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E-Business Secrets

How to double your conversion-to-sales rate
More information is better than less

By  Brian Livingston March 28, 2003  

Every Web site that sells things -- and every site that earns a commission from sites that sell things -- is trying to convert lookers into buyers. No matter how many eyeballs are viewing your site, you can't pay the bills unless a healthy percentage of those people wind up handing over their credit card number for a purchase.


That's why I perked up my ears when I found that Epinions.com had recently claimed the top spot in converting workplace surfers to customers. According to Nielsen//NetRatings' home and work figures for the fourth quarter of 2002, Epinions beat out such giants as Yahoo, MSN, and Google. Because Nielsen can't follow a user all the way to a sale, the following figures represent an index of visitors who progressed to a secure transaction (an https page) and are not sales percentages:

 Home - Work - Referring Site

 82.4 - 91.7 - Epinions

 80.5 - 89.8 - BizRate Shopping

 87.0 - 86.8 - PriceGrabber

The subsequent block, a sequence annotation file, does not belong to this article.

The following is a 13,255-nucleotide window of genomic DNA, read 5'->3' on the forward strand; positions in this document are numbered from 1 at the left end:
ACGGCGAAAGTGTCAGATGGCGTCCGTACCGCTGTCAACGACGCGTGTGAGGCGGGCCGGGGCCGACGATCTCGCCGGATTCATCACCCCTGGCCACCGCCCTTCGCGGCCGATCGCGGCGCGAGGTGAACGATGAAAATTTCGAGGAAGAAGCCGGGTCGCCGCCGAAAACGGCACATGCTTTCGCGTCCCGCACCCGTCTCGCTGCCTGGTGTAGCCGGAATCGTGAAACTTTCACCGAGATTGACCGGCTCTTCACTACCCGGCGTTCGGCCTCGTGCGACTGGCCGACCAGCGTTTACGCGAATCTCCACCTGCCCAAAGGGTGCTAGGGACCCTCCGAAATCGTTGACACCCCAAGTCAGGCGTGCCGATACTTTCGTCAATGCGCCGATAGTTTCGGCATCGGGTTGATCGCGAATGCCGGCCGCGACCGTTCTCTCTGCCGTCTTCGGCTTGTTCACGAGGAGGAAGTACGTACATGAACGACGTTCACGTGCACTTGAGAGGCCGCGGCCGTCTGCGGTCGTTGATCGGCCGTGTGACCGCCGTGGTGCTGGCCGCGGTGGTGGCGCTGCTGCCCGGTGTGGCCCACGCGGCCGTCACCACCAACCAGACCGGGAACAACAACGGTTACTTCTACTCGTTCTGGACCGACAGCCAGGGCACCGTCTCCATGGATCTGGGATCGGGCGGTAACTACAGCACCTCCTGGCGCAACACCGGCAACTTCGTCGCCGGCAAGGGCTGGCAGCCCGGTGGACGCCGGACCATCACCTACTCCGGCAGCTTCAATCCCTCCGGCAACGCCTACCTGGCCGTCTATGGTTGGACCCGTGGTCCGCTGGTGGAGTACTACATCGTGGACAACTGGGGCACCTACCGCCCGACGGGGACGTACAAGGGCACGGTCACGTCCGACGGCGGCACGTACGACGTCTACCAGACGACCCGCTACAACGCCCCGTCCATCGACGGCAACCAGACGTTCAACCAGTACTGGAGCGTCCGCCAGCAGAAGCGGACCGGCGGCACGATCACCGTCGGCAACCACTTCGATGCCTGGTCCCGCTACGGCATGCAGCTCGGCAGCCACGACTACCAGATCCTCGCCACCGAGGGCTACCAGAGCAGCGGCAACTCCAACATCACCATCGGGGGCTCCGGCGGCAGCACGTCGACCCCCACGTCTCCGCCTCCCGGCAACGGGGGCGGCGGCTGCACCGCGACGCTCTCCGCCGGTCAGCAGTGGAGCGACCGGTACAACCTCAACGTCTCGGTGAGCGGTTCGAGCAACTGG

79.8 - 85.6 - DealTime

 81.9 - 85.3 - CNET

 70.8 - 84.0 - Yahoo Shopping

 72.1 - 79.8 - MSN Shopping

 64.7 - 78.9 - Google

 61.5 - 76.3 - Overture

These rankings, of course, are not the same as actual profits or ROI. But I thought they were interesting enough to see whether Epinions executives would share with me the secrets of their high conversion statistics.

It turned out they were eager to talk, particularly since Epinions reached an agreement just two weeks ago to be acquired by DealTime, one of the largest price-comparison sites. (Both sites will continue to exist under their original names.) I spoke with NiravTolia, CEO of Epinions and who is becoming COO of DealTime, and Sarah Leary, Epinions' vice president of marketing.

The key to high conversion rates, Leary says, is to give visitors access to detailed and credible reviews of products. To test this approach, Epinions constantly experiments with the material that's shown at its site.

In one test, the company measured the rate at which people who clicked merchant links at Epinions wound up buying something at the merchants' sites. At random, some visitors to Epinions were shown pages that contained no reviews or links to reviews, while others were shown Epinions' normal design, which includes both. The results were dramatic:

1. People who clicked merchant links on pages with no reviews or review links bought something at merchant sites at a rate we'll call 1.0.

2. People who saw a normal Epinions page with links to reviews bought something at merchant sites 67 percent more often, or a rate of 1.67.

3. Even better, those people who first viewed a review at Epinions before jumping to a merchant site went on to buy items at a rate that was double the no-review pages, or 2.0.

"The more information you offer on a site before the user clicks through to an e-tailer," explains Tolia, "the more qualified the user is and the higher the conversion rate is."